Join Bob McGannon for an in-depth discussion in this video Promoting value internationally, part of Managing International Projects.
- I was once visiting a friend, and made some of my favorite peanut caramel clusters to bring along as a gift. After I arrived at his house, I excitedly placed the treats on the table after dinner, saying, "We can share this little delicacy of mine as a dessert". Instead of getting the response I had hoped, I got a very disappointed look as my friend told me he had developed an allergy to nuts, and needed to steer clear of my gift. The lesson here is, what is perceived as a valuable thing to one person, may be very different to another.
On any project, outcomes can be viewed differently by each team of stakeholders. When it comes to international projects, the differences in the perception of value will be even more dramatic. All of your stakeholders will be acutely aware of the value they are looking to obtain from the project. So, understanding your stakeholders is the key to getting them all on the same page. Encourage open discussion and negotiation of value. Consider that stakeholders need to be treated differently because their interests vary.
In some cultures, the interests of the group are more important than the interests of the individual. However, in other cultures, the interests of the individual are more important than the interests of the group. Stakeholders whose culture suggests that individual interests are paramount, need decisive action when decisions are required, a clear description of the project hierarchy, understanding of the benefits of the project to their personal interests, and recognition or reward for personal effort.
Stakeholders whose culture suggests that group interests are paramount, need clear definition of project objectives, understanding of the benefits the project will deliver, clear roles and responsibilities, and clear processes for collecting the views of the team and the resulting decision-making approach. Similarly, the overall interests of the organization need to be considered along with the interests of individual sections of the organization located in various countries.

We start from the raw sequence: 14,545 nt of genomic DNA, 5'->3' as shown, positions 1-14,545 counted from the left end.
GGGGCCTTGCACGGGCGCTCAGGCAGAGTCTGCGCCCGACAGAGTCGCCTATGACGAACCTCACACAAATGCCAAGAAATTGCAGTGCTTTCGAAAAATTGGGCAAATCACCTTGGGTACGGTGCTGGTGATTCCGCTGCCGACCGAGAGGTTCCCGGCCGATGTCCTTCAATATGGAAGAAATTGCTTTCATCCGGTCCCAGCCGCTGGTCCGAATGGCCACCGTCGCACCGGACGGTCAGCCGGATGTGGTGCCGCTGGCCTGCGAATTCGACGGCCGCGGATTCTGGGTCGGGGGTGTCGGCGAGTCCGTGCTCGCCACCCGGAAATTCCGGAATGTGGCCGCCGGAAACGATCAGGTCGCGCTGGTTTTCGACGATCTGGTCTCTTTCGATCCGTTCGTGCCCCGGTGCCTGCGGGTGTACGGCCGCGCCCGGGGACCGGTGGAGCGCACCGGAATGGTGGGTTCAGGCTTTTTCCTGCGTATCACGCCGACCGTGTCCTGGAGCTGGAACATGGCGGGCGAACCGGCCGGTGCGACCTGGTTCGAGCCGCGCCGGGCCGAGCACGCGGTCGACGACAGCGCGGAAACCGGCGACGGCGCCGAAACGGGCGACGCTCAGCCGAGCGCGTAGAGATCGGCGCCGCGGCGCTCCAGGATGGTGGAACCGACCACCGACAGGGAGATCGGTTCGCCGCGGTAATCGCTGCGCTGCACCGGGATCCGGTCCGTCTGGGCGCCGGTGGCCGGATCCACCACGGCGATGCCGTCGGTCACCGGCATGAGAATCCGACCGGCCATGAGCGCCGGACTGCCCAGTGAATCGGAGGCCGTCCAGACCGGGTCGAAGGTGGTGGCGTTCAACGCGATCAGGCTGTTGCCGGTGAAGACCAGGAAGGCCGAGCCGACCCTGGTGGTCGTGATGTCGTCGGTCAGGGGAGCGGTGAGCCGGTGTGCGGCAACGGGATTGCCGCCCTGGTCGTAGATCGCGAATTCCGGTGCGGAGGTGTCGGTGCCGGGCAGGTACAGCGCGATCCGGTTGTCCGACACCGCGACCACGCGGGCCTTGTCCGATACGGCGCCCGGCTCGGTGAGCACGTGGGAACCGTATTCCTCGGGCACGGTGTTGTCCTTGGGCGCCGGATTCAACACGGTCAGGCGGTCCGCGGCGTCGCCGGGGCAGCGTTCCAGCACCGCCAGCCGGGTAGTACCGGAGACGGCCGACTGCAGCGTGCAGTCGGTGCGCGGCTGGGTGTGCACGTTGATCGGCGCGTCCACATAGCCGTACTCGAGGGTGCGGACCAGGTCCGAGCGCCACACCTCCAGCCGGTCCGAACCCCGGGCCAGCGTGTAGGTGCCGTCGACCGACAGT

This is the best path for success when promoting value internationally. For example, if you work for an international organization that was running a project to implement a centralized human resources, or HR, system, you would need to consider both the needs of the organization, as well as the individual sections in each country. While there may be standard functionality, some elements of the project's product would need to meet individual requirements imposed by local labor laws, which vary considerably in different countries.
Ideas that managers in the US think of as possibilities, are often not feasible elsewhere, due to restrictions on the number of hours that people can work, and the frequency and minimum duration of vacation times afforded in many localities, including much of Europe and Australia. Certain structures are required to be put in place to avoid creating difficulties for HR managers in those countries. Mindful discussions about the value and potential traps a project may create for your stakeholders around the world can significantly increase your potential for success, and hopefully, help you avoid triggering bad allergic reactions with your team.
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- Communicating across borders
- Bridging time zones and language gaps
- Finding and nurturing management "champions"
- Evaluating your communication style
- Keeping international projects on track